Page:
Dr. Seuss' The Lorax
The Lorax Review
There are two things guaranteed to lure me into seeing a movie; the first is humor, preferably of the snarky and sarcastic variety---and secondly, animation. I feel quite certain that movies like “Despicable Me” and “Megamind” were, in fact, written more for people like myself than any child that might see them. So I was completely in my element this weekend when I checked out a showing of “The Lorax”---which is coincidentally directed by the same clever people who came up with “Despicable Me”, one of my all time favorites.
THE GOOD: I know this will probably take a lot of you by surprise, especially since I am the mother of three and am practically as old as Dr. Suess himself---but I have never read the story of the Lorax before. I had no idea the man was such an environmentalist----I just knew he had quite a penchant for creating funny looking creatures with weird names, and could rhyme like nobody’s business. It turns out he was also a little concerned about what would happen to civilization without trees---and this is pretty much the entire plotline of the movie, but with enough humor and fun characters to keep it from being preachy. Ted (voiced by Zac Efron), is a 12 year old boy living in a post-tree world and has a larger than life crush on Audrey (Taylor Swift). It’s this puppy love that inspires him to go in search of the Once-ler (Ed Helms) who can tell him the story of how the world became treeless and, hopefully, help him get his hands on a real tree as a gift for Audrey. With the help of Ted’s grandmother Norma (the loveable Betty White), he looks for a way to make the world right again, even as people try to convince him that there’s nothing wrong with how it is.
THE BAD: Because the environmental message isn’t portrayed in an overly dramatic and frightening way (Can you say “Happy Feet”?), I didn’t find myself feeling beat over the head by an agenda, but be aware that there clearly is a message in this movie. If you don’t like your animated films to have any sort of moral whatsoever, this one might get under your skin. The only real downside I could find in all of it was the fact that the Lorax himself didn’t have as much screentime as I had hoped or expected, and that seems a shame, since his biting sarcasm and slight antisocial demeanor were delightful.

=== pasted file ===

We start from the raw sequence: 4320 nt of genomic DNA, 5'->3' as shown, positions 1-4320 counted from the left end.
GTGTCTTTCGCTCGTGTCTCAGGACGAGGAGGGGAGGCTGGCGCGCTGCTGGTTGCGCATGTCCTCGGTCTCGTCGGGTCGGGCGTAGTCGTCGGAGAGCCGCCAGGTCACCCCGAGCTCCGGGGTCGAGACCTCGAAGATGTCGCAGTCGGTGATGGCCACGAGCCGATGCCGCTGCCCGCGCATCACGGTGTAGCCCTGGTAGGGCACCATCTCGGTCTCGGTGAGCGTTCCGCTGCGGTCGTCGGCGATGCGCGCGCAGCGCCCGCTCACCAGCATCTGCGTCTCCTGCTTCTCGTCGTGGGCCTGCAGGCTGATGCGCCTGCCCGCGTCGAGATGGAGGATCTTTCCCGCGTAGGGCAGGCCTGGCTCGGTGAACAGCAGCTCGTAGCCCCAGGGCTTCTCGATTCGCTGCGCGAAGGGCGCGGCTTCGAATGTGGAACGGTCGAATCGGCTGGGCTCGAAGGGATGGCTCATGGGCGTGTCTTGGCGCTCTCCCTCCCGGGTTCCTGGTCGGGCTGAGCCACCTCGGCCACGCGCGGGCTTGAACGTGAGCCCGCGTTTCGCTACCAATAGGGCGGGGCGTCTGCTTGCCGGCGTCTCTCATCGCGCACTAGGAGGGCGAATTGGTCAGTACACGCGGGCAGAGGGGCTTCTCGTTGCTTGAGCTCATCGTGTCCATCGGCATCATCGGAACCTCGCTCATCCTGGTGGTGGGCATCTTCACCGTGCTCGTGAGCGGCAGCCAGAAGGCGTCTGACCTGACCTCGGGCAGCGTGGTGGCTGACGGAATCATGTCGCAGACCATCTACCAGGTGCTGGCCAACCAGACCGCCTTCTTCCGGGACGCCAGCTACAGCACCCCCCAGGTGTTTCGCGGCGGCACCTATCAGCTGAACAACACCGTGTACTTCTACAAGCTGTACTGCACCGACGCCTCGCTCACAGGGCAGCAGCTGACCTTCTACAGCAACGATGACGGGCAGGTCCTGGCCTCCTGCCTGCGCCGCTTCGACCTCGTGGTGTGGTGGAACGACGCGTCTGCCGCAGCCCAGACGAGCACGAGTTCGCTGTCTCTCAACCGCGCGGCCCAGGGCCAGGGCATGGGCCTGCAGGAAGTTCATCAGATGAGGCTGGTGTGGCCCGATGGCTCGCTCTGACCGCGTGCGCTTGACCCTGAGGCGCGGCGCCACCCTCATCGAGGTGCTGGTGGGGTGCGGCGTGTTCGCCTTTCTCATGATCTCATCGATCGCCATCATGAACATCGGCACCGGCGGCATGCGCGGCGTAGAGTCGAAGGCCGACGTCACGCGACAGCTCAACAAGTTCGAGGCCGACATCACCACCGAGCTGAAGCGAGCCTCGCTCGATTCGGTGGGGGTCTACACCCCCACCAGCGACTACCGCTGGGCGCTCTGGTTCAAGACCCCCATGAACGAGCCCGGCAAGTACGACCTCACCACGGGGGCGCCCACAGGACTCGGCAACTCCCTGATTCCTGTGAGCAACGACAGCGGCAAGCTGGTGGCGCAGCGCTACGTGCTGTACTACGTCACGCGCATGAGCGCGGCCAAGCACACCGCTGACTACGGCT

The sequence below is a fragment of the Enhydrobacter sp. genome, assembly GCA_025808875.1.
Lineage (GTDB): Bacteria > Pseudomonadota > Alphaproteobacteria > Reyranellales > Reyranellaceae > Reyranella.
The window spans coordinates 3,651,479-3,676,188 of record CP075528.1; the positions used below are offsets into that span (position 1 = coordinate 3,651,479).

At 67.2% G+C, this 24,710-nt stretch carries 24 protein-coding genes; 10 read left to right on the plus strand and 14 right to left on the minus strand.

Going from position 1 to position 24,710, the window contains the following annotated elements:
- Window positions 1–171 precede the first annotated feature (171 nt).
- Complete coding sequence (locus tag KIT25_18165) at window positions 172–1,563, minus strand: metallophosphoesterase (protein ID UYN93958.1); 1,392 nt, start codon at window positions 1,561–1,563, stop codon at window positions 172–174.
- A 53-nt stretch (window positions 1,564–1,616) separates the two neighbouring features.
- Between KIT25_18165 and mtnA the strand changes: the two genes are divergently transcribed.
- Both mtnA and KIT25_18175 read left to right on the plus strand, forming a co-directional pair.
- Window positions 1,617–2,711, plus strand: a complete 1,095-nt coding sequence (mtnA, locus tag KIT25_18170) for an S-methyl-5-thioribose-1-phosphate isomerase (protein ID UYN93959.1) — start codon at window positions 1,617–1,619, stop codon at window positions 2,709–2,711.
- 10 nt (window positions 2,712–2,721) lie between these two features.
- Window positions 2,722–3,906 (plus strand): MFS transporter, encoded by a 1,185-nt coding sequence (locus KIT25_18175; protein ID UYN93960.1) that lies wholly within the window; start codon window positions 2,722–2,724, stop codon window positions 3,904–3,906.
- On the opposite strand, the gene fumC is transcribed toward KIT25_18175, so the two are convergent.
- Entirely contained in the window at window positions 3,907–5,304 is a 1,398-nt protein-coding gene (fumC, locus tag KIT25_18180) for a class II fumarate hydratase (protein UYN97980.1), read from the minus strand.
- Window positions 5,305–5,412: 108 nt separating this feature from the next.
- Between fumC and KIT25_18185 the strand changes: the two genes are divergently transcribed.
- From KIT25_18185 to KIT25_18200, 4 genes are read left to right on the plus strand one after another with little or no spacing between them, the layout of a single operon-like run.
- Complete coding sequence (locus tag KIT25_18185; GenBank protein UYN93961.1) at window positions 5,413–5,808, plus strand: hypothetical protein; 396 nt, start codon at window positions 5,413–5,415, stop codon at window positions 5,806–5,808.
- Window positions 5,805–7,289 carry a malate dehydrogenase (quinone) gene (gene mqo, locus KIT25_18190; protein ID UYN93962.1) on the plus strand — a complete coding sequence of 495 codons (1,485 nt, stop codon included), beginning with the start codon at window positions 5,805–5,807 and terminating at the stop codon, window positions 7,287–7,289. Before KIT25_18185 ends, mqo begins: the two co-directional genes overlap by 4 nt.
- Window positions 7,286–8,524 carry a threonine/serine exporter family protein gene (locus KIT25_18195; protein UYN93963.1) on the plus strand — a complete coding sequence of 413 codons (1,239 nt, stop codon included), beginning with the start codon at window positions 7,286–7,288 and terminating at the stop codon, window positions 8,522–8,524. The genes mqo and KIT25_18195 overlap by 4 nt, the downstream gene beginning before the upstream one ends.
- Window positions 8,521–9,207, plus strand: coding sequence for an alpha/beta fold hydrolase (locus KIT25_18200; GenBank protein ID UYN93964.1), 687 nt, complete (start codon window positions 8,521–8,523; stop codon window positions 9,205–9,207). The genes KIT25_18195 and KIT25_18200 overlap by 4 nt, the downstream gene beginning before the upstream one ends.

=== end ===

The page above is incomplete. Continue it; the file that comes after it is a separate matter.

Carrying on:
THE UGLY: As proficient as I am at pointing out things in movies that are offensive, pointless, or otherwise unacceptable, I would be hard pressed to come up with much of anything in this film that made me cringe. A lot of the humor IS geared towards adults, but not in the classic “innuendo” sense that we frequently see in today’s animation features—it’s just written with a more mature audience in mind, without alienating smaller maturity levels. If I HAD to point to anything that came close to striking an ugly note, it would have to be the haircut of the Mayor of Thneedsville, Mr. O’Hare (voiced by Rob Riggle). No man, not even an animated one, should ever, ever sport a pageboy haircut. Ever.
As a side note, I am generally not a fan of paying the extra money for 3D movies, and of course “The Lorax” is playing in 3D and non 3D versions as well. Usually I find that the 3D version is rarely worth the extra expense because the technology is utilized so sparsely throughout the film. However, I can report that this is one move I WOULD recommend seeing in all its 3D glory. From the previews before it even starts, to the very closing scene, those horrible glasses are worth every cent.
The Trophy Wife gives this movie 4 trophies.
The Lorax has a running time of 1 hour and 34 minutes and is rated PG for brief mild language.